It is also believed that inclusion of vitamin E in the oil base, in the presence of a quantity of abrasive agent, assists in providing beneficial oral health of the tissues adjacent a user's teeth, usually in conjunction with the removal of plaque by means such as a toothbrush, dental floss or the like. That is, it is believed that the inclusion of a sufficient source of vitamin E in the oil base is of assistance as part of an oral health program for user's with gingival irritations, and may be useful following oral surgery, or for user's with incipient gum deterioration.
A sufficient quantity of a source of vitamin E in the oil base to substantially reduce or eliminate the oily sensation, or unpleasant mouth feel, of the oil base is wherein the source of vitamin E provides at least about 1 weight percent of vitamin E with respect to the dentifrice composition. Where the dentifrice composition is encapsulated so as to include a predetermined quantity, or dose, of the dentifrice composition, then the source of vitamin E preferably provides at least about 10 mg of vitamin E. For example, where the dose is 1 g., then the weight percent of vitamin E in the dentifrice composition will be at least about 1 wt.%; whereas where the dose is 0.5 g, then the weight percent of vitamin E in the dentifrice composition will be at least about 2 wt.%.
An international unit of vitamin E is generally considered to be equal to 1 miligram of standard DL-alpha-tocopheryl acetate. Although vitamin E (also known as alpha-tocopherol) is present in very small concentration (0.1-0.3%) in wheat germ, corn, sunflower seed, rape seed, and soy bean oil, a use of such oils, by themselves, does not result in sufficient quantities fo vitamin E for providing the source of vitamin E.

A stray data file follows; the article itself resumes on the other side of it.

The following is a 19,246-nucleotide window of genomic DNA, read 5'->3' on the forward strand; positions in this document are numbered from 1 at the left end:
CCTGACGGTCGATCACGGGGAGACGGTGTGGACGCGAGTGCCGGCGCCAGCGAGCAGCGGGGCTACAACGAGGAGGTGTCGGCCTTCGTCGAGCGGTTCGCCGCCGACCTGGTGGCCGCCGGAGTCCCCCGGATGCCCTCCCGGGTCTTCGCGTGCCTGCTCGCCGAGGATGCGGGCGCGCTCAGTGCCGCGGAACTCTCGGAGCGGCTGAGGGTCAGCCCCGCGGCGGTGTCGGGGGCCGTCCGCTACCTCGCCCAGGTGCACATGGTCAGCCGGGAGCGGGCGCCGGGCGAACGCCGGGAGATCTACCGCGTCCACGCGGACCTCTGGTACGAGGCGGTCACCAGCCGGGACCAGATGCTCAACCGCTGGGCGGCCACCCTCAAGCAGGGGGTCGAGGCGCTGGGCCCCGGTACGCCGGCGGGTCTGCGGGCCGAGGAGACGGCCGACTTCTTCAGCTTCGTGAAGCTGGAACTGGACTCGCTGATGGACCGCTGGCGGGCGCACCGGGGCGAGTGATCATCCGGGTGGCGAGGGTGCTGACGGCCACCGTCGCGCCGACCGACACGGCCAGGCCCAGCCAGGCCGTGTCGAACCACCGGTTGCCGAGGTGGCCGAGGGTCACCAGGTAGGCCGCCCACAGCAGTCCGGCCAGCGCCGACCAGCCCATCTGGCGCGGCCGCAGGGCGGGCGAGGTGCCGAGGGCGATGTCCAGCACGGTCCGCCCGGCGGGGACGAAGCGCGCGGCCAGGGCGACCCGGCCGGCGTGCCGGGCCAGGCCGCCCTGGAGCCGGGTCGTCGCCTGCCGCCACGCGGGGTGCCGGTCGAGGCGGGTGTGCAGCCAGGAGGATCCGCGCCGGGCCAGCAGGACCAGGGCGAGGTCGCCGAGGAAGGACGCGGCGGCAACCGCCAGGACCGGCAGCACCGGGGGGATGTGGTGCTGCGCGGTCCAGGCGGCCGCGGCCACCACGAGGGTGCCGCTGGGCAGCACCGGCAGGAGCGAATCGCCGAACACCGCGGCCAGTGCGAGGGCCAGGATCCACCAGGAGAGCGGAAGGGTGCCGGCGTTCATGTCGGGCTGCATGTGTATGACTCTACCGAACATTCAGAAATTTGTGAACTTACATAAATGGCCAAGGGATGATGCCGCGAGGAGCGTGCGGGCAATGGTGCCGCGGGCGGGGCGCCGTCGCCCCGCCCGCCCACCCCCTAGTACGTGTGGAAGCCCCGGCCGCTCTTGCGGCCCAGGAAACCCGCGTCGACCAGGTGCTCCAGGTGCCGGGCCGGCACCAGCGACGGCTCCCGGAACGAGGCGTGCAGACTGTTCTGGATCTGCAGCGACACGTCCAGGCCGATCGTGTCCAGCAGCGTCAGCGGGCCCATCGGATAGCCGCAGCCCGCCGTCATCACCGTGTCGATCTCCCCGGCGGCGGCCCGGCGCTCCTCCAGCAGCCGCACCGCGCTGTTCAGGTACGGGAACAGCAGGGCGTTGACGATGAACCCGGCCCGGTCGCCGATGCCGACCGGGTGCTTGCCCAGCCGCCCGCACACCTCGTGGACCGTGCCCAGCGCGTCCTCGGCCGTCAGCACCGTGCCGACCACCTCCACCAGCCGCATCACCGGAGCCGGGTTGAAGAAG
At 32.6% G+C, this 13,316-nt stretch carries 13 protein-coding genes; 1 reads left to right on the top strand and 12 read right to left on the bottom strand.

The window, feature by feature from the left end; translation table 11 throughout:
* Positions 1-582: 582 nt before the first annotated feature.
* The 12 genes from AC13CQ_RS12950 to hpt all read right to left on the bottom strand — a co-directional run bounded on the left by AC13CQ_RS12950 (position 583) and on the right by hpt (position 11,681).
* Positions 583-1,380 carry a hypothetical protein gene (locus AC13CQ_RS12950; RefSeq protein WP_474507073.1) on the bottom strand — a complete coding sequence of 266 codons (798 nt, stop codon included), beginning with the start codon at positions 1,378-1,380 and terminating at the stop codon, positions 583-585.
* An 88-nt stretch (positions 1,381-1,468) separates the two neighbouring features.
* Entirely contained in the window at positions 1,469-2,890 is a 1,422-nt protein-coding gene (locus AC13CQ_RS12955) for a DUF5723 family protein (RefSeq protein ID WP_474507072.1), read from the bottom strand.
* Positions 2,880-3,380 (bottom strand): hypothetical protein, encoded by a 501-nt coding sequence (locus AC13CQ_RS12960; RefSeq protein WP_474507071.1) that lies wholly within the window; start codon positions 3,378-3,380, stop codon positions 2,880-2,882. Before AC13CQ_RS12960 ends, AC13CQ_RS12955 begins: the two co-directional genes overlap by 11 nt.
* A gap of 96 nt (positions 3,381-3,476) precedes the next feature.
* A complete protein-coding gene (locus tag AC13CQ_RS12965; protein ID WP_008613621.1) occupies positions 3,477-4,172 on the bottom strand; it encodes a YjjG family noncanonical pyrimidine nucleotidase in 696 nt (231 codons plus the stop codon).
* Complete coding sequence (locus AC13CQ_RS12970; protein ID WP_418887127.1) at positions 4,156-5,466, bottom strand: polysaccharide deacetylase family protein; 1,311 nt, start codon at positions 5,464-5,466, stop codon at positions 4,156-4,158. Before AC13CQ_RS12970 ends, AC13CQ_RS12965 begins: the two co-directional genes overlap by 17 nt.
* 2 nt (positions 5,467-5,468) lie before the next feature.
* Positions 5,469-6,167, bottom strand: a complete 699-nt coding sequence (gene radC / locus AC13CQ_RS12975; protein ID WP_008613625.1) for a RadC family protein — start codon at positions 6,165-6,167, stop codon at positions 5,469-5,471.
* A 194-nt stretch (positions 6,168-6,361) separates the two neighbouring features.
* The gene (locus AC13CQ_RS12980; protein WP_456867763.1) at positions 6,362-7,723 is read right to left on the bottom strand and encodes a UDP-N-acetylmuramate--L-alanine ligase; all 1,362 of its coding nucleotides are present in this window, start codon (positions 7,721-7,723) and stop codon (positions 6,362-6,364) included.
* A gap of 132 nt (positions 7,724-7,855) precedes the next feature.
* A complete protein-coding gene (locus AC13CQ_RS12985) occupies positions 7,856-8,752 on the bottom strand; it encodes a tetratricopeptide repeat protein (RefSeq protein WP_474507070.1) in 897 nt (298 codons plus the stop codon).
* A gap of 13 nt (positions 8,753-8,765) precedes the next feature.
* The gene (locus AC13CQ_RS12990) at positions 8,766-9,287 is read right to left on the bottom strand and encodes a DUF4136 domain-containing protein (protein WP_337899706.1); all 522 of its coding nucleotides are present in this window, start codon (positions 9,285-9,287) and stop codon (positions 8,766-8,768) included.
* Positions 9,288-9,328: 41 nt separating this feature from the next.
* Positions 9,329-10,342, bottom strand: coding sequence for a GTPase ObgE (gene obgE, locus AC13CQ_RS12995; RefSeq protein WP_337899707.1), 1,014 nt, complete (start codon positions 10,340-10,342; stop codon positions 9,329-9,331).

Commercial, edible sources of vitamin E are available, usually as oils, in various international unit amounts. These commercially available sources of vitamin E frequently include various extender oils, usually vegetable oils, such as corn flower oil and the like. Such commercially available sources of vitamin E are suitable for use as the source of vitamin E in the oil base of the present invention, so long such commercial preparations are utilized in the formulation of the present invention so as to provide at least about 1 wt.% of vitamin E in the oil based dentifrice composition, or at least about 10 mg vitamin E per dose when encapsulated.
The oil based dentifrice composition of the present invention further comprises an abrasive agent. The abrasive agent of the oil based dentifrice composition should be present in a sufficient amount and be of sufficient abrasiveness so as to aid in the control of plaque when the dentifrice composition is used in conjunction with a toothbrush, dental floss or the like. Where the dentifrice composition is intended for daily use, the abrasiveness should not be excessive, that is, should not abrade tooth enamel over extended periods of use.